I see that a lot in my hometown, which is a place a lot of people leave in their twenties and then come back to when they’re ready to have babies. Suddenly, people who have known each other since they were kids are pairing off and everyone is like, “Wait, what?” Timing is absolutely at play in those circumstances: Two people with formerly disparate goals and trajectories are suddenly on the same path, think the other is sexually attractive, and decide to make a go of it. It’s not very romantic, sure, but it’s practical AF and definitely makes sense.
Anita A. Chlipala, LMFT, thinks that this has a lot to do with what people tell themselves about their current situation and circumstances. “For instance, I hear from men that they’re not ready for a relationship because they don’t think they’re making enough money as a provider,” Chlipala tells Bustle. “So if a guy thinks, ‘Women won’t want to be with me until I make enough money,’ he’s going to think the timing is off when really it’s his — possibly erroneous — belief that he needs to make a certain amount before he’s desirable to a woman.”
4. They Really Can't Be In A Relationship Right Now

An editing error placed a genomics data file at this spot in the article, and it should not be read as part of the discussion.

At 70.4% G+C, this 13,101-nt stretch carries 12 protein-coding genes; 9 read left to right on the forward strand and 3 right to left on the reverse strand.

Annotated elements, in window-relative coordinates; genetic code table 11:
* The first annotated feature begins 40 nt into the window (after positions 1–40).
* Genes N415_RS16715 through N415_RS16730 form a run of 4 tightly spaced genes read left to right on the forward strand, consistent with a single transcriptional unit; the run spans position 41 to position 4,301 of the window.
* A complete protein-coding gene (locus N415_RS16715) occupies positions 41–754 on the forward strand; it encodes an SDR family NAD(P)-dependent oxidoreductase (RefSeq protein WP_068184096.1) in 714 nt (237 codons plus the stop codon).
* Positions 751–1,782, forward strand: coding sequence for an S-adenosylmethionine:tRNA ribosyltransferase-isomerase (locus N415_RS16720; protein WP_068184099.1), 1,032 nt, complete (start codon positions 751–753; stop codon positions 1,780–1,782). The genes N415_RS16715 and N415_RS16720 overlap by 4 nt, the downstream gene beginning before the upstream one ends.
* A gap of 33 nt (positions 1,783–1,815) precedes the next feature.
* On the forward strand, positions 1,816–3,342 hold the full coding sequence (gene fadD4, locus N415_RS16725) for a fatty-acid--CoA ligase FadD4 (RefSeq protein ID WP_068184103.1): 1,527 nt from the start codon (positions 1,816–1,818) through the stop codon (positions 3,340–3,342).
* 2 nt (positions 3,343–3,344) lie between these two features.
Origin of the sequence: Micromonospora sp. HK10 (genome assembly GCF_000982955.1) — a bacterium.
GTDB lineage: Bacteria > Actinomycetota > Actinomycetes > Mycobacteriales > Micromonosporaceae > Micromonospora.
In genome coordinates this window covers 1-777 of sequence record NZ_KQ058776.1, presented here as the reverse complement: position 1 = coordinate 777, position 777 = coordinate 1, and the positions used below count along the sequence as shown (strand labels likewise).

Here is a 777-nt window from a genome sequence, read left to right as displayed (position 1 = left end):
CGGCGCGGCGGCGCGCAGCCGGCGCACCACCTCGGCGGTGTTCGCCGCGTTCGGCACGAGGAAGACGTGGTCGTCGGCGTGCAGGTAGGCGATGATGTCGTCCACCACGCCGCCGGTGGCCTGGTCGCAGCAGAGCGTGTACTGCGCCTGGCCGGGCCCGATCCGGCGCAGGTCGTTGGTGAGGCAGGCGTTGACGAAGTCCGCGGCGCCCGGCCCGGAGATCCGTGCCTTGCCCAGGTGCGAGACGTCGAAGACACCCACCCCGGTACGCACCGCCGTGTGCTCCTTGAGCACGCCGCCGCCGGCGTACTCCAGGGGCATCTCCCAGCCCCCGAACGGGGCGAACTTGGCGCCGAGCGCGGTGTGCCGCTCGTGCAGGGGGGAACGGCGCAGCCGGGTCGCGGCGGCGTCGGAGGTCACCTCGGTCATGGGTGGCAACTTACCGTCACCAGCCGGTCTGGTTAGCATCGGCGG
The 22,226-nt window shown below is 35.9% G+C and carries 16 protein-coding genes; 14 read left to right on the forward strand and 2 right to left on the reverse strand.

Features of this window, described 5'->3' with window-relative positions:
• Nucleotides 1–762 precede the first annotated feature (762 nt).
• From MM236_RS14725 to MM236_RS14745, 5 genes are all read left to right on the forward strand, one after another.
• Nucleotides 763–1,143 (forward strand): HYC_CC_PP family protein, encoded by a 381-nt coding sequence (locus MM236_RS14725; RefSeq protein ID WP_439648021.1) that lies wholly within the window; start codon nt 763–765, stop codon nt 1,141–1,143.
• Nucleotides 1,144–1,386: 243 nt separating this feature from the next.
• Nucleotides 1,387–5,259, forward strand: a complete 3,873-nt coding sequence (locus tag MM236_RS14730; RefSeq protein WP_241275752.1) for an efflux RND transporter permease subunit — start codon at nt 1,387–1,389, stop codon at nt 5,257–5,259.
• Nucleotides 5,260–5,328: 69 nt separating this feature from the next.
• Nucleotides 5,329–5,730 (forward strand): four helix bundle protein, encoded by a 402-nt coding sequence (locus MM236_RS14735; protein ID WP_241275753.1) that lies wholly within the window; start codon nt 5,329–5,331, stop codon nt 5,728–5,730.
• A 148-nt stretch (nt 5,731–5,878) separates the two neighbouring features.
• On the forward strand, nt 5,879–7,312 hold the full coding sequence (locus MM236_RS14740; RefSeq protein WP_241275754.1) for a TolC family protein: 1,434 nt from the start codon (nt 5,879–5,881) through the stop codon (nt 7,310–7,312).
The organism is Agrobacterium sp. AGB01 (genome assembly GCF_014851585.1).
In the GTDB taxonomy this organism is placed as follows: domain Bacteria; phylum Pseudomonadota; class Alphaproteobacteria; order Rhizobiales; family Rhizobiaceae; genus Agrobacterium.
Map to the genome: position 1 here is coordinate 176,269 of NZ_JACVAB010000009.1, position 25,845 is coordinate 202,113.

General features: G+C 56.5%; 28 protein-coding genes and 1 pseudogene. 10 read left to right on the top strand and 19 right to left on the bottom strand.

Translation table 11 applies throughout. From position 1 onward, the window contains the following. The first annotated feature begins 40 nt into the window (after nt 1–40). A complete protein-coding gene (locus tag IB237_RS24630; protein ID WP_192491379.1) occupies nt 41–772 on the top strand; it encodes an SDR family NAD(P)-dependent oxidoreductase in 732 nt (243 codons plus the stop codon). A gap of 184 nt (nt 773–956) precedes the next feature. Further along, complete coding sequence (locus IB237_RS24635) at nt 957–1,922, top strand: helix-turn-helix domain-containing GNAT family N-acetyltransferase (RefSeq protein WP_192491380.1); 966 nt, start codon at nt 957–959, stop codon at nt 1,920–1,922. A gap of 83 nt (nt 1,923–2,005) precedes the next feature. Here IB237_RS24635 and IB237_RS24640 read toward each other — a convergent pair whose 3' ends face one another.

The last circumstance I'm referring to when we say “timing is everything” is, I think, the most rare. While I truly believe that a lot of people will go to great lengths to make a relationship work, there are circumstances where it just can’t happen. Like say you meet the love of your life, but he’s happily married. Or you, I don’t know, fall in love with someone with terminal cancer. This is the stuff of tragic romantic movies or Shakespeare plays, though, more than the stuff of real life.
Because here’s the thing about this one: If you really, really dig each other? If you feel like this connection could be a true love connection? You figure out a way around those obstacles. So, yeah, “timing” is technically the reason things didn’t work out, but the bigger issue is that you weren’t into each other enough to make some pretty intense life sacrifices. And that’s OK — that’s a completely legitimate reason to not pursue a relationship.
“It was just the wrong time” is a comforting phrase because it feels so simple on the surface. It takes the responsibility for relationships working or failing out of the hands of the people in them and into the hands of some amalgam of fate and uncontrollable circumstances. That’s why we love to invoke “timing” when things go wrong instead of “I just didn’t love them enough” or “I’m choosing my career instead.” And you know what? That’s fine. “Timing” can continue to be the number one reason relationships fail — goodness knows breakups are hard enough as it is without everyone being 100 percent honest all of the time. All we need to do to make the timing cliche true is keep believing it.